members => ['user1','user2']


To set specific swappiness values use Hiera as follows:

# Settings for swap for creating/running virtual machines
swap::high_swappiness: 80
swap::max_swappiness: 100 Printer Setup

Below are example manifests for setting up a printing environment. Setting up a Print Client

The following example class, site::print::client may be written to site/manifests/print/client.pp and sets up client-side printing:

class site::print::client inherits site::print::server {
  polkit::local_authority { 'print_support':
    identity           => ['unix_group:*'],
    action             => 'org.opensuse.cupskhelper.mechanism.*',
    section_name       => 'Allow all print management permissions',
    result_any         => 'yes',
    result_interactive => 'yes',
    result_active      => 'yes'

  package { 'cups-pdf': ensure => 'latest' }
  package { 'cups-pk-helper': ensure => 'latest' }
  package { 'system-config-printer': ensure => 'present' }
} Setting up a Print Server

The following example, site::print::server, may be written to site/manifests/print/server.pp and sets up server-side printing:

class site::print::server {

  # Note, this is *not* set up for being a central print server.
  # You will need to add the appropriate IPTables rules for that to work.
  package { 'cups': ensure => 'latest' }

  service { 'cups':
    enable     => 'true',
    ensure     => 'running',
    hasrestart => 'true',
    hasstatus  => 'true',
    require    => Package['cups']
} Using hostgroups to Apply the Settings

Once the workstation profile has been created and tested, one way of applying the profile to all workstations is to use the SIMP hostgroups Hiera configuration capability.

To use hostgroups, you will need to edit the site.pp in the target Puppet environment site manifest.

Adding the following to /etc/puppetlabs/code/environments/production/manifests/site.pp will make all nodes whose names start with ws followed by any number of digits use the data/hostgroups/workstation.yaml. All other nodes will fall back to the default.yaml.

case $facts['hostname'] {
  /^ws\d+.*/: { $hostgroup = 'workstation' }
  default:    { $hostgroup = 'default'     }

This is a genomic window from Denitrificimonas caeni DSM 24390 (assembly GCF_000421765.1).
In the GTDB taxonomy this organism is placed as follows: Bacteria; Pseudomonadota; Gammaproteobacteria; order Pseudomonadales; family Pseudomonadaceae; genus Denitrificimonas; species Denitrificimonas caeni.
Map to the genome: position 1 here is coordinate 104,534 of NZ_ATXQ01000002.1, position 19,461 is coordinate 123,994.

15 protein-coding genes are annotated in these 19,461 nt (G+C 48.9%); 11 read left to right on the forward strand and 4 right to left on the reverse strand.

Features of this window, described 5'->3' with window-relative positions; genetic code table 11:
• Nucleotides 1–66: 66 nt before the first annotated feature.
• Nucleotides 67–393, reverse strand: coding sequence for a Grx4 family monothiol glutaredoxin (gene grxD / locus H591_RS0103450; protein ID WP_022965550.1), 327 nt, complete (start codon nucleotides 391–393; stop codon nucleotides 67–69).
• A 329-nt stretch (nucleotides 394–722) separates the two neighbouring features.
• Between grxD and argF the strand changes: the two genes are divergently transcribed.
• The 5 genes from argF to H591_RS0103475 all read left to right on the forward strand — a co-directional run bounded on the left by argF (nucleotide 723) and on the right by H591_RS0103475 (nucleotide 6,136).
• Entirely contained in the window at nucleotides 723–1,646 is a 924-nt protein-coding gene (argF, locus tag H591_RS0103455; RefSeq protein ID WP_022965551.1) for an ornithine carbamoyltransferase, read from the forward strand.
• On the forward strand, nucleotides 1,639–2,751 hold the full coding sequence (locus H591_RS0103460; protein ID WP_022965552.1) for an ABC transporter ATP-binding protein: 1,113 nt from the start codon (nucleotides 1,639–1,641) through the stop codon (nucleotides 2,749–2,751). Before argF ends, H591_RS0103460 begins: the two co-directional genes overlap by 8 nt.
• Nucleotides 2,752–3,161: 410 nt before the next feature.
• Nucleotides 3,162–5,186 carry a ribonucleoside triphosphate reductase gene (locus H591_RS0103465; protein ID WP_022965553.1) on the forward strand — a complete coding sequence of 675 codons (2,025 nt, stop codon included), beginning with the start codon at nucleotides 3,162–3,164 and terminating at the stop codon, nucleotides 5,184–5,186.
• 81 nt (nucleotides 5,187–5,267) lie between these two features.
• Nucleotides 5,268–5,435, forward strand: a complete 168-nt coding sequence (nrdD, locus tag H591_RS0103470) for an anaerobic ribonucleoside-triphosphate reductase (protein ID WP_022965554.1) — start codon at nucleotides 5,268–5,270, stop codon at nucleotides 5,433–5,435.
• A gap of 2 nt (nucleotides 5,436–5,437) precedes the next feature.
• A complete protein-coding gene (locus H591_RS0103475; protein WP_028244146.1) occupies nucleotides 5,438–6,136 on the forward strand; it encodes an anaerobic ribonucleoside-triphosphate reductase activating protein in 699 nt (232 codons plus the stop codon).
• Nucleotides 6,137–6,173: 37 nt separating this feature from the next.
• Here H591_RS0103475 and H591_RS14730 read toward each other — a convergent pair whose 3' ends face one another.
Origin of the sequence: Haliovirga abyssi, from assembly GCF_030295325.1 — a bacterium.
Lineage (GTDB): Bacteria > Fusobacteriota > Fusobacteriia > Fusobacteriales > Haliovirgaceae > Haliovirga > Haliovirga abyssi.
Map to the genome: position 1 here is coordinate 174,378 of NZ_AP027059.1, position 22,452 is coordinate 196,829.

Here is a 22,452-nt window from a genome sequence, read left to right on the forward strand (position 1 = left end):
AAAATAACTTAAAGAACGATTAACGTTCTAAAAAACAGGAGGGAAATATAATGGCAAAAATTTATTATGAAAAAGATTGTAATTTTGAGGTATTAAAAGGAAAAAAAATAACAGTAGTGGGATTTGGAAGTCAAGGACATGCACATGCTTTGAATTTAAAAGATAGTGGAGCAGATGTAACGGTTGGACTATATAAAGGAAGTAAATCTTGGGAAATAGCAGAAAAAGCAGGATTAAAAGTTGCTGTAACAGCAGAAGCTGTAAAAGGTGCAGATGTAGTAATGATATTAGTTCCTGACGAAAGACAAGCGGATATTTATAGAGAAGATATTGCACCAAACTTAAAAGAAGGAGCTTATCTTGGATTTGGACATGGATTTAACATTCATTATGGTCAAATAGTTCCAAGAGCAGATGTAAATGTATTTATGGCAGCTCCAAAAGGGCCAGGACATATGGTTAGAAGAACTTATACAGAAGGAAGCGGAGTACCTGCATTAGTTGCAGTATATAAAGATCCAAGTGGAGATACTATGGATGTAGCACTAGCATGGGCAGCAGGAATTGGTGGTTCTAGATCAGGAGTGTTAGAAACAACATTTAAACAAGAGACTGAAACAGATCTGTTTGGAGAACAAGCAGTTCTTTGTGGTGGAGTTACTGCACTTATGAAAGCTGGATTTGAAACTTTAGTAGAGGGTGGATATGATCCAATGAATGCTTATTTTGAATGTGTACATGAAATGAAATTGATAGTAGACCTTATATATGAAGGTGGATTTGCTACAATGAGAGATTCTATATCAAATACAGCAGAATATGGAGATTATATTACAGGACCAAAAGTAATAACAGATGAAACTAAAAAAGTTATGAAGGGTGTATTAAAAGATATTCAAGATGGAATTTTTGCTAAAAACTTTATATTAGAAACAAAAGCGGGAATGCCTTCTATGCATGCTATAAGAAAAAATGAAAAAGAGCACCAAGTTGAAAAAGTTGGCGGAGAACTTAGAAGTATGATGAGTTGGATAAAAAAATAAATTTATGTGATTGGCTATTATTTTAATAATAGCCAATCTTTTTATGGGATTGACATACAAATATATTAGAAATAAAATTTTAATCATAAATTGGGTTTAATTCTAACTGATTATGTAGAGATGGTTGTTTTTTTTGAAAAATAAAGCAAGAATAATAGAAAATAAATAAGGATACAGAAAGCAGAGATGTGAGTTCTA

The workstation.yaml file will include settings for all the workstations.

The following example includes the GUI settings discussed here, in addition to settings for NFS mounted home directories. See Exporting Home Directories for LDAP Users HOWTO Configure NFS and for more information.


# Set the run level so it will bring up a graphical interface
simp::runlevel: 'graphical'
timezone::timezone: 'EST'

# Settings to mount home server
simp_nfs::home_dir_server: <home server's IP address>

# The site::workstation manifest will do most of the work.
  - site::workstation
  - simp_nfs Graphical Remote Access

This section describes how to install x2go and VNC software on nodes to access the desktop remotely. x2go and MATE

Follow the instructions in Install Extra Puppet Modules to install the following Puppet modules on the Puppet server:

  • pupmod-simp-x2go

  • pupmod-simp-mate

  • pupmod-simp-gnome

  • pupmod-simp-dconf

The x2go RPM and its dependencies have been included on the SIMP ISO in version 6.3 and later. If you are not installing from the ISO you will need to enable the EPEL repo or download the RPMs manually.

To configure the x2go server on a system so it can be accessed remotely, add the following in the target node’s Hiera data or corresponding workstation hostgroup:

x2go::client: false
x2go::server: true

# Optional settings
  '-clipboard': 'both'

  - 'x2go'
  - 'mate'


MATE is used here for EL 7 systems since x2go cannot yet process GNOME 3 sessions natively with any kind of consistency.

MATE was removed from EL8 and a suitable replacement has yet to be integrated into SIMP.

For more details, see the x2go wiki

To install the client on a system, add the following in the client node’s Hiera data:

x2go::client: true
x2go::server: false

  - 'x2go'